As a father of a three-year-old girl I spend most of my weekend time with my wife and daughter. We try to get out of the city on a regular basis to spend time outside.
A two-hour drive from Manhattan will take you to the Long Island shore, the Litchfield Hills, the Hudson River valley, or the New Jersey farm country. Farmer’s Markets, apple picking, short hikes, and lots of time on the beach digging are generally highlights of these trips.
Some days we just play around the house, constructing forts and castles with sofa cushions and blankets, building towers out of Lego or having tea parties with various dolls. Reading books, doing art projects, and making a trip to the local playground or Central Park round out the day.
But New York City, with its incredible range of activities, always beckons. Here are a few of our favorite activities that are fun for children and parents:
American Museum of Natural History
A perennial favorite. I loved coming here as a boy and am so happy that my daughter seems to enjoy it as much as I still do. This is LARGE museum. Take it in slowly – you will be exhausted if you try to see it all. Highlights are the Hall of Mammals, the huge life-sized blue whale hanging from the ceiling in the Milstein Hall of Ocean Life, and the Dinosaur Halls. Also, be sure to check the website for the museum’s terrific range of temporary exhibits.
An unstructured day in Central Park is glorious, regardless of the weather. No agenda, no goals. We climb on the rocks, watch the squirrels, listen to the musicians, explore Belvedere Castle and visit a playground. There is always something new to see. The Park is a welcome break from the scheduled activity during the week and it gives our daughter a chance to take the lead.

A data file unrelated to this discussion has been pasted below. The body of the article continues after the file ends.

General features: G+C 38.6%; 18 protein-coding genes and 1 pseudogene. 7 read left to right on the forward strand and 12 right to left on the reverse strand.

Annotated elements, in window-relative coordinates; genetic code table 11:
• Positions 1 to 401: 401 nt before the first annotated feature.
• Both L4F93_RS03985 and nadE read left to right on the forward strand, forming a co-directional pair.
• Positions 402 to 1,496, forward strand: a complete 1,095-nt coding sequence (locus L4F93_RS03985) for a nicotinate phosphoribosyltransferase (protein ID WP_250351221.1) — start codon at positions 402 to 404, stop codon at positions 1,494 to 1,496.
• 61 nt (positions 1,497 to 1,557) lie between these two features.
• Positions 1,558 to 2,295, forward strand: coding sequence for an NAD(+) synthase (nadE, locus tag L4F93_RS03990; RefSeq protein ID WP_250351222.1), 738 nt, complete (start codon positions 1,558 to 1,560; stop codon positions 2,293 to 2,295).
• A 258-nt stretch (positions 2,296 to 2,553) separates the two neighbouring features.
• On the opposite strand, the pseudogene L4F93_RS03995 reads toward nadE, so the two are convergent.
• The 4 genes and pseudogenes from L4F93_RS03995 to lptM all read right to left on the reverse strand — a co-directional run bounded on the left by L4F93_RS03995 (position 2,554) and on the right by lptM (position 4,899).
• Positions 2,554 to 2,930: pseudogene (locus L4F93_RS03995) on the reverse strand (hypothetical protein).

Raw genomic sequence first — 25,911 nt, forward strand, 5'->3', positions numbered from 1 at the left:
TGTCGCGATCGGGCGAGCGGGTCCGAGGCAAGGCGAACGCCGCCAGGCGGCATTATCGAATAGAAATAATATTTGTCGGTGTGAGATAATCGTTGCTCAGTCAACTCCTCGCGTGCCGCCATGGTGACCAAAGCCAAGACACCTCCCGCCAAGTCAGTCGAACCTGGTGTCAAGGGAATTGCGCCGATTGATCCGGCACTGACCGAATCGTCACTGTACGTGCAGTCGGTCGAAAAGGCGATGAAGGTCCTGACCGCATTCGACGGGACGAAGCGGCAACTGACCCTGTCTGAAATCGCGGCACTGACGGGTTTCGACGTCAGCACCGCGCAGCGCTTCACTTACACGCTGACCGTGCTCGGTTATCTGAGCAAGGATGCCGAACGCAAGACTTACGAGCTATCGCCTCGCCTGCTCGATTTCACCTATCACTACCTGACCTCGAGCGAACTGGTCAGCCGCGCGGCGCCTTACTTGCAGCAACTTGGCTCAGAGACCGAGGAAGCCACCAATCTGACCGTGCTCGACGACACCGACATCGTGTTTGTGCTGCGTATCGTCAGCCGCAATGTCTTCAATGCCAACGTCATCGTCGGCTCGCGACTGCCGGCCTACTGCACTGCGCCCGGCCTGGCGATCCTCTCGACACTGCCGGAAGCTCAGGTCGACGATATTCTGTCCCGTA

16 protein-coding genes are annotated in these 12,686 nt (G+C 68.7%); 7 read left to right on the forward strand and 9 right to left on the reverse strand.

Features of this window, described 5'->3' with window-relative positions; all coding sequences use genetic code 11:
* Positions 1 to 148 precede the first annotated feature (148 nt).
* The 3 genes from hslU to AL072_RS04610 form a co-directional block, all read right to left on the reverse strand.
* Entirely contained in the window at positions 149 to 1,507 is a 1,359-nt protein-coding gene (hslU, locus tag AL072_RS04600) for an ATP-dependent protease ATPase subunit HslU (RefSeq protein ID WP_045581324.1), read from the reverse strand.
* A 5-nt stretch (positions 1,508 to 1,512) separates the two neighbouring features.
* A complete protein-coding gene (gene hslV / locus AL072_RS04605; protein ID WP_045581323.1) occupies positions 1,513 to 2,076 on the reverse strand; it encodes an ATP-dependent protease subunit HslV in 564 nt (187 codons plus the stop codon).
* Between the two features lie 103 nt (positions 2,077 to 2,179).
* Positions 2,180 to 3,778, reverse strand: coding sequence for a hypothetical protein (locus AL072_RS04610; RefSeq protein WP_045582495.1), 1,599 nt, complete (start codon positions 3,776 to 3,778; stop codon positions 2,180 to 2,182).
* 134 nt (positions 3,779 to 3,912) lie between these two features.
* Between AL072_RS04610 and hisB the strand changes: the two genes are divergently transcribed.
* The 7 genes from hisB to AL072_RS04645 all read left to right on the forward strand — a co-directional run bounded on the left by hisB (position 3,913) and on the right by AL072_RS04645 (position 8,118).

Central Park Zoo
Centrally located in the southeast corner of Central Park, the CPZ is a wonderfully accessible way to help your child learn about animals and the natural world. The penguins, polar bears, and seals are sure to please, but don’t miss the smaller animals that are tucked away in this compact zoo. The otters at the top of the hill are usually active and fun to watch, and the enormous boa is fascinating. The cafeteria, remarkably, has a solid selection of organic and healthy food for parents and kids.
Children’s Museum of the Arts, SoHo
A creative place for your child to experience an incredible variety of artistic opportunities, like painting, drawing, finger paints, etc. Smocks and other protective gear are provided. The staff does a great job keeping the peace and guiding children. The clay animal guy can make a clay ball into any animal with a few pinches. Great fun.
I have to recommend a trip to FAO Schwarz! My daughter loves to go tour the store. We regularly change the mix of product, so there is always something new. Highlights include the life-size stuffed animals - currently dragons, unicorns and other mythical creatures are on display, but late April will see the arrival of DINOSAURS! We also have a host of experiences where a child can create their own toy – from customizing a Hot Wheels car, to styling a Barbie doll with fashions only available at FAO Schwarz. The Lower Level is for newborns through toddlers, while the upstairs is for older children.
This little theater is a treasure. It is set in a Swedish cottage with a $5 admission charge. The performances are done well with great music and singing. Our daughter loves to go. We buy the CD of the show and play it in the car on family trips. Cinderella, Pippi Longstocking and The Big Bad Wolf are family favorites.
Metropolitan Museum of Art
Remarkably child friendly, this is another enormous museum with plenty to see and do. Do not try to see too much. The Temple of Dendur, the open sculpture gardens, and the Arms and Armor Gallery with suits of Armor are current favorites. Strollers are permitted in most areas, but not the larger jogging strollers. Most visitors to the museum are very tolerant of children, but you do get the ‘eye’ from some if your children are too loud.
The New York Theatre Ballet
This is a fantastic way to introduce children to ballet. Productions are done in a small, 400-seat theatre located on 59th Street, between Madison Ave. and Park Ave. They offer a number of family-oriented productions during the season. This year, we have been to the Nutcracker and Cinderella. The ballets last about an hour – perfect for younger children. Highly recommended.